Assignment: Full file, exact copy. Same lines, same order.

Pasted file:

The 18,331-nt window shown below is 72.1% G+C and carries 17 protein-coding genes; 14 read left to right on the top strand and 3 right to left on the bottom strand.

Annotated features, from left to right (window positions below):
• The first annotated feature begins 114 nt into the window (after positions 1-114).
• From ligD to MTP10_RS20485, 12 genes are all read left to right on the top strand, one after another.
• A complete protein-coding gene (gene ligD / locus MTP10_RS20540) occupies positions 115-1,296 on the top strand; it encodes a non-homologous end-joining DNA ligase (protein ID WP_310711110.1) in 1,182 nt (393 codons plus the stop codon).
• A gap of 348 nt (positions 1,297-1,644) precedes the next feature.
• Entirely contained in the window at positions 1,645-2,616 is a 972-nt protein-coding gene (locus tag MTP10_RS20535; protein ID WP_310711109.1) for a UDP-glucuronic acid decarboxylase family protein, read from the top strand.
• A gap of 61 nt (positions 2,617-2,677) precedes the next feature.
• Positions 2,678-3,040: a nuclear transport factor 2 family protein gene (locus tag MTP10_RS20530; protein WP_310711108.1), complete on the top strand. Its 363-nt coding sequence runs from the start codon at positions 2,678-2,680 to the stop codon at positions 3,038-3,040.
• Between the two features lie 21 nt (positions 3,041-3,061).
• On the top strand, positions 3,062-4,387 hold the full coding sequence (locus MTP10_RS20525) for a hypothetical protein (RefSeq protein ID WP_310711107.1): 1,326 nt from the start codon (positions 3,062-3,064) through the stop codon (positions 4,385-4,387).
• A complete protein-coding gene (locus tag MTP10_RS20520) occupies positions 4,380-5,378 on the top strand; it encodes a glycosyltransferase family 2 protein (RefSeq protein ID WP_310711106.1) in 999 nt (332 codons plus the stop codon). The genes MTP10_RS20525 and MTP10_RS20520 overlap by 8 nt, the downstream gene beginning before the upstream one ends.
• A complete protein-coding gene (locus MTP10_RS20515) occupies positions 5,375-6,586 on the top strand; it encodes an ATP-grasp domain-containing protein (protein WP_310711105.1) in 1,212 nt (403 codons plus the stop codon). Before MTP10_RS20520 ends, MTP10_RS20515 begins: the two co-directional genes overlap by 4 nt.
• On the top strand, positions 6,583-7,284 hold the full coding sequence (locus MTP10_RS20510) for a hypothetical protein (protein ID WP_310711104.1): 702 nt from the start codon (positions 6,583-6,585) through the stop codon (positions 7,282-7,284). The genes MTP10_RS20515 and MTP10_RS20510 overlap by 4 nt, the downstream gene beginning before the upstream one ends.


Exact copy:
The 18,331-nt window shown below is 72.1% G+C and carries 17 protein-coding genes; 14 read left to right on the top strand and 3 right to left on the bottom strand.

Annotated features, from left to right (window positions below):
• The first annotated feature begins 114 nt into the window (after positions 1-114).
• From ligD to MTP10_RS20485, 12 genes are all read left to right on the top strand, one after another.
• A complete protein-coding gene (gene ligD / locus MTP10_RS20540) occupies positions 115-1,296 on the top strand; it encodes a non-homologous end-joining DNA ligase (protein ID WP_310711110.1) in 1,182 nt (393 codons plus the stop codon).
• A gap of 348 nt (positions 1,297-1,644) precedes the next feature.
• Entirely contained in the window at positions 1,645-2,616 is a 972-nt protein-coding gene (locus tag MTP10_RS20535; protein ID WP_310711109.1) for a UDP-glucuronic acid decarboxylase family protein, read from the top strand.
• A gap of 61 nt (positions 2,617-2,677) precedes the next feature.
• Positions 2,678-3,040: a nuclear transport factor 2 family protein gene (locus tag MTP10_RS20530; protein WP_310711108.1), complete on the top strand. Its 363-nt coding sequence runs from the start codon at positions 2,678-2,680 to the stop codon at positions 3,038-3,040.
• Between the two features lie 21 nt (positions 3,041-3,061).
• On the top strand, positions 3,062-4,387 hold the full coding sequence (locus MTP10_RS20525) for a hypothetical protein (RefSeq protein ID WP_310711107.1): 1,326 nt from the start codon (positions 3,062-3,064) through the stop codon (positions 4,385-4,387).
• A complete protein-coding gene (locus tag MTP10_RS20520) occupies positions 4,380-5,378 on the top strand; it encodes a glycosyltransferase family 2 protein (RefSeq protein ID WP_310711106.1) in 999 nt (332 codons plus the stop codon). The genes MTP10_RS20525 and MTP10_RS20520 overlap by 8 nt, the downstream gene beginning before the upstream one ends.
• A complete protein-coding gene (locus MTP10_RS20515) occupies positions 5,375-6,586 on the top strand; it encodes an ATP-grasp domain-containing protein (protein WP_310711105.1) in 1,212 nt (403 codons plus the stop codon). Before MTP10_RS20520 ends, MTP10_RS20515 begins: the two co-directional genes overlap by 4 nt.
• On the top strand, positions 6,583-7,284 hold the full coding sequence (locus MTP10_RS20510) for a hypothetical protein (protein ID WP_310711104.1): 702 nt from the start codon (positions 6,583-6,585) through the stop codon (positions 7,282-7,284). The genes MTP10_RS20515 and MTP10_RS20510 overlap by 4 nt, the downstream gene beginning before the upstream one ends.